A new study suggests that the guy cutting you off on the highway in the morning might not be an asshole — he might just be listening to Slayer. Ben-Gurion University of the Negev Director of Music Psychology Warren Brodsky sums up his new study of driving music thusly: “The car is the only place in the world you can die just because you’re listening to the wrong kind of music.”

What the “wrong kind” of music is, however, depends on you.

Brodsky’s research shows that music that brings up negative emotions affects driving habits, but he points out that there isn’t any objectively “negative” music. Ultimately, what affects driving behavior are the negative emotions and thoughts associated with certain kinds of music. So, for instance, I might be more likely to run you over while listening to Iggy Azalea’s “Black Widow”, but you might be able to parallel park to that crap. It comes down to taste.

Still, there are some general guidelines. According to Brodsky, “Drivers should choose tunes that do not trigger distracting thoughts, memories, emotions, or hand drumming along to the beat while driving.” In his new textbook Driving with Music: Cognitive-Behavioral Implications, he suggests that we choose songs with “moderate emotional energy” — songs that don’t make us feel any emotion, positive or negative, too intensely.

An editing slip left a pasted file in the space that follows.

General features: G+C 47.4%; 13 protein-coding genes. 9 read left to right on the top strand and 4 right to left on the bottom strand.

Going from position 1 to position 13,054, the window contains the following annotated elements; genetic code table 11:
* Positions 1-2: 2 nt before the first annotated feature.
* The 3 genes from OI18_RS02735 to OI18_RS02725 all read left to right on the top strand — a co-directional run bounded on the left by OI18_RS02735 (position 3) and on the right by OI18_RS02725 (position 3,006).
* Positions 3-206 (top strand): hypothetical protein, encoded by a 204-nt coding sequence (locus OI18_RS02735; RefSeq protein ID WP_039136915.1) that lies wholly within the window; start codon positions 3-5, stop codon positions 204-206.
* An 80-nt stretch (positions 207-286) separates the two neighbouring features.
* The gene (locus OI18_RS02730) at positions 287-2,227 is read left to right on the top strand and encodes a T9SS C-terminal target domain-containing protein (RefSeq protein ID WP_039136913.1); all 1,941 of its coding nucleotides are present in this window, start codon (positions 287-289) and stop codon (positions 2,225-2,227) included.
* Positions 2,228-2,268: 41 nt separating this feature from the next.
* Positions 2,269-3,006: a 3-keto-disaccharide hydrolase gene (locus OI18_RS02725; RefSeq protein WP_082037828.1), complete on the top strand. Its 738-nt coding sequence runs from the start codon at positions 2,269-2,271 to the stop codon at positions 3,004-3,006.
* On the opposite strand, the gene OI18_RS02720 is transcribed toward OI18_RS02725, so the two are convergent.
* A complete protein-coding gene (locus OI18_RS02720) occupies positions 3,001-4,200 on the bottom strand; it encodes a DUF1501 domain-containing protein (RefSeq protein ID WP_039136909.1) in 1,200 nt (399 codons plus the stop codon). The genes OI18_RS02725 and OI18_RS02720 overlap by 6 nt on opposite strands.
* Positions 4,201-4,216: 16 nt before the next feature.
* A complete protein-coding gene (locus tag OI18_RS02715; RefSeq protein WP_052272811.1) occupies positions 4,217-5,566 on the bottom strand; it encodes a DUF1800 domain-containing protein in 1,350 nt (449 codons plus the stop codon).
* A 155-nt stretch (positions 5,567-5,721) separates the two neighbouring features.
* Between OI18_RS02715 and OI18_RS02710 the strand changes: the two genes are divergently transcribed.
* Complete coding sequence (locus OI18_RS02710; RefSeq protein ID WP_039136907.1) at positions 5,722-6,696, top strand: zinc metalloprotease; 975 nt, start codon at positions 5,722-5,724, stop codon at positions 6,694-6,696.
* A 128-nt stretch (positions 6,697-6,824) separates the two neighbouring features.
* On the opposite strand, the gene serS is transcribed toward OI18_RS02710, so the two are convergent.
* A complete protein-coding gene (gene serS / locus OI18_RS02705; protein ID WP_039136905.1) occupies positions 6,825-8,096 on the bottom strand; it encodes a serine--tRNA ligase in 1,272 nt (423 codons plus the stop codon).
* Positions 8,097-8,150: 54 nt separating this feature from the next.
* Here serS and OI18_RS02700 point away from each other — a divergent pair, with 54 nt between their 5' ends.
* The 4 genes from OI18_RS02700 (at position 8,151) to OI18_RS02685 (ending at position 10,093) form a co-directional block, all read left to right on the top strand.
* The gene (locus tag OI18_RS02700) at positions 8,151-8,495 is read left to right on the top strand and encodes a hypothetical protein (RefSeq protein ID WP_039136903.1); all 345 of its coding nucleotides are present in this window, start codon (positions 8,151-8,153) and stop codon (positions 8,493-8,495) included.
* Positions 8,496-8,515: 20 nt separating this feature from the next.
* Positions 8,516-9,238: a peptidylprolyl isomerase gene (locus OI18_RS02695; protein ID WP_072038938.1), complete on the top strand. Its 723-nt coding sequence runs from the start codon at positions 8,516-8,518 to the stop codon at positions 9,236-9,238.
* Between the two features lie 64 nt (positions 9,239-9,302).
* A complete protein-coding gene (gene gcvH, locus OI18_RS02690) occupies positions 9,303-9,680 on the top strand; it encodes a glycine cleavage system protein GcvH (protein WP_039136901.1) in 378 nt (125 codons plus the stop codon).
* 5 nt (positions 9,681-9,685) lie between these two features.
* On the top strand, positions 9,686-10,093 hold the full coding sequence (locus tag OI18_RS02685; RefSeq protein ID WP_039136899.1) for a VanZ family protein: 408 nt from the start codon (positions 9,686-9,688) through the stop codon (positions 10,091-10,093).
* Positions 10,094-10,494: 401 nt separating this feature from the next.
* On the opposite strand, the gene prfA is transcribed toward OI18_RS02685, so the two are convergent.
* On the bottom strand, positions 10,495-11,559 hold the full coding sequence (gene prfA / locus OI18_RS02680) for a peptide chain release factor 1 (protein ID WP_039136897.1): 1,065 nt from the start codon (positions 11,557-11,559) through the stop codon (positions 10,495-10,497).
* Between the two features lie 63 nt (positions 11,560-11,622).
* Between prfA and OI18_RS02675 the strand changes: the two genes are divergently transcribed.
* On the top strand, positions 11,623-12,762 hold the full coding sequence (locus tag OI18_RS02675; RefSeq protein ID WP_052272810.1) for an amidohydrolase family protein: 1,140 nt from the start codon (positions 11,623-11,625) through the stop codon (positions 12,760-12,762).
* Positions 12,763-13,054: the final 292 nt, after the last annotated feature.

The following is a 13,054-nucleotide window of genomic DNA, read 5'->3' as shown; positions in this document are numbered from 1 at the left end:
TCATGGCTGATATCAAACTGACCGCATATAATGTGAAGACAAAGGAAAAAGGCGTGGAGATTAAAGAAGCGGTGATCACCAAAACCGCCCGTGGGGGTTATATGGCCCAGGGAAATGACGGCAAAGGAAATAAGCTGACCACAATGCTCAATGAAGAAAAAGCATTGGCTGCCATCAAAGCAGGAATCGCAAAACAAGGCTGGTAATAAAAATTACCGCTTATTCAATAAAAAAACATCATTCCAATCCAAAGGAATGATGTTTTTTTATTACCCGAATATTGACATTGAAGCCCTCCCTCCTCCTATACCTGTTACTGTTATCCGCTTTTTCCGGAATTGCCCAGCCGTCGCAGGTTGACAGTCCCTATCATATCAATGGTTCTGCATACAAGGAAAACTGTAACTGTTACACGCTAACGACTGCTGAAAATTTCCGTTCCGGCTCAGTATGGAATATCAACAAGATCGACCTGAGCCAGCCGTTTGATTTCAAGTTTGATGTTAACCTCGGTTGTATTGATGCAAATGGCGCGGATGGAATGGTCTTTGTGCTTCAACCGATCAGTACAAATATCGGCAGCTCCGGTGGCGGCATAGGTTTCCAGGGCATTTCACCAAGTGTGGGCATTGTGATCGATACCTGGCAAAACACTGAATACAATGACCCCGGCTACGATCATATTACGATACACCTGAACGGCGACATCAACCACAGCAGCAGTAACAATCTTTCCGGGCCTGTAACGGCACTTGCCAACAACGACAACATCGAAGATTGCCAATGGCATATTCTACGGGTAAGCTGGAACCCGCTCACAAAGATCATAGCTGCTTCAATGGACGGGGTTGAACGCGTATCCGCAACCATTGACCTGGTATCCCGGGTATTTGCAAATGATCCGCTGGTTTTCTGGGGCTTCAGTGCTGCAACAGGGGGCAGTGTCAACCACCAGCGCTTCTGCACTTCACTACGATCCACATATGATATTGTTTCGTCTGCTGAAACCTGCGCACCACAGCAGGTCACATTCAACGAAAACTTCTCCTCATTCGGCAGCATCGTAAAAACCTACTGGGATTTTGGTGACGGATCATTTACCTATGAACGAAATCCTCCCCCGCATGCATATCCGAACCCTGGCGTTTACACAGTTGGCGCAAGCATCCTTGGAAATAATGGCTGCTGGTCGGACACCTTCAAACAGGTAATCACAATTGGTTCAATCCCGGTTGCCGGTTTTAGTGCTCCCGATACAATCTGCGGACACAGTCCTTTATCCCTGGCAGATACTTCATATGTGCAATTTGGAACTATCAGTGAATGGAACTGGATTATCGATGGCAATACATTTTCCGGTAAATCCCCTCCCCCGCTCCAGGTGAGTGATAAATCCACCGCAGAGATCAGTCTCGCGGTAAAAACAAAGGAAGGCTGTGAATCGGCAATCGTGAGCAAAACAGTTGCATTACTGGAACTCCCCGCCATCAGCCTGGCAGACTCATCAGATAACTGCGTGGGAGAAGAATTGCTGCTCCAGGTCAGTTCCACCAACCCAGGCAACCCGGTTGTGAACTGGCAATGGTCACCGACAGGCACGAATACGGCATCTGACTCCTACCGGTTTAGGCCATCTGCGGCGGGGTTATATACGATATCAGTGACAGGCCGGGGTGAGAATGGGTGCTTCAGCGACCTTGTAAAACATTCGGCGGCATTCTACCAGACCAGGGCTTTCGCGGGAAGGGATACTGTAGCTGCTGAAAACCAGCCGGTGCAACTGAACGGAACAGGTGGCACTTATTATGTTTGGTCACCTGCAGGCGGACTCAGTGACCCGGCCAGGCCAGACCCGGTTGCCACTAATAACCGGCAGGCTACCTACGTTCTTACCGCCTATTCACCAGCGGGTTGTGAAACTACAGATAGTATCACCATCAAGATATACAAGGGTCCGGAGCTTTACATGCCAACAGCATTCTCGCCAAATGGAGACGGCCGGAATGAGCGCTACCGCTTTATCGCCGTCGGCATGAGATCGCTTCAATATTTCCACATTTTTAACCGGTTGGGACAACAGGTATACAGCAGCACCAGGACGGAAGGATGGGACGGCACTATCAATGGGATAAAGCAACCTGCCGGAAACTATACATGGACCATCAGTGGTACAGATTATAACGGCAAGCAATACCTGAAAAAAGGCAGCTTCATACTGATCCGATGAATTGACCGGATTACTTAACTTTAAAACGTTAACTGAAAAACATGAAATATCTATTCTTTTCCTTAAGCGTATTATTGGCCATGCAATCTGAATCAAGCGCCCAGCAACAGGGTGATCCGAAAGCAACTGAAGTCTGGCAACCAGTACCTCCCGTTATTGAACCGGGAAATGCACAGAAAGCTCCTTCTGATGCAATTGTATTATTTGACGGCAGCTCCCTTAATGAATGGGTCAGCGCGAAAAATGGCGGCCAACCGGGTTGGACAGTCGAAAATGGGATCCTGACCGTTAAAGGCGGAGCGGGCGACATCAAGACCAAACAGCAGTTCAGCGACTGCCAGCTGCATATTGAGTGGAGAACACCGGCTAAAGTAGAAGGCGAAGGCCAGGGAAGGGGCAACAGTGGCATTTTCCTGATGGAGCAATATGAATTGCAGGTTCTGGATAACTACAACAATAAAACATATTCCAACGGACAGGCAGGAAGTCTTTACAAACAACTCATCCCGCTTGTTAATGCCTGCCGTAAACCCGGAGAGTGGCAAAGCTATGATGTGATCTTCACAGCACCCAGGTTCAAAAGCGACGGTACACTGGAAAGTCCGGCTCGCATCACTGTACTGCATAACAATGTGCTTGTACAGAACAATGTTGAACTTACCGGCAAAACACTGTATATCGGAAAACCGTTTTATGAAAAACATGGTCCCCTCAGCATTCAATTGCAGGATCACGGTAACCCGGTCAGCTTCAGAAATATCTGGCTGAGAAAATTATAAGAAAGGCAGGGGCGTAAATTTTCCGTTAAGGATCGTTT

Essentially, he wants us to listen to The Eagles.

It seems intuitive that music that brings up negative emotions would affect your driving habits, but the truth is that there just hasn’t been much research on the topic. Brodsky is a pioneer in the field - one of his earlier studies hypothesized that faster songs sped up heart rate and competed for attentional space. It went on to show that music tempo was correlated with how fast people drove and, importantly, how fast they thought they were going. Another study showed that teenagers who drove while listening to their favorite songs were more likely to make driving errors, such as speeding, tailgating, and one-handed driving.

There hasn’t been much research on how many driving accidents are music related, but Brodsky’s work suggests that they might account for many more than we think.

Until we develop a more systematic way of alerting us to when we’re stressed, our best bet is to identify the songs that make us feel intense negative emotions as well as pinpoint which ones relax us. Get your playlist ready — it could save your life.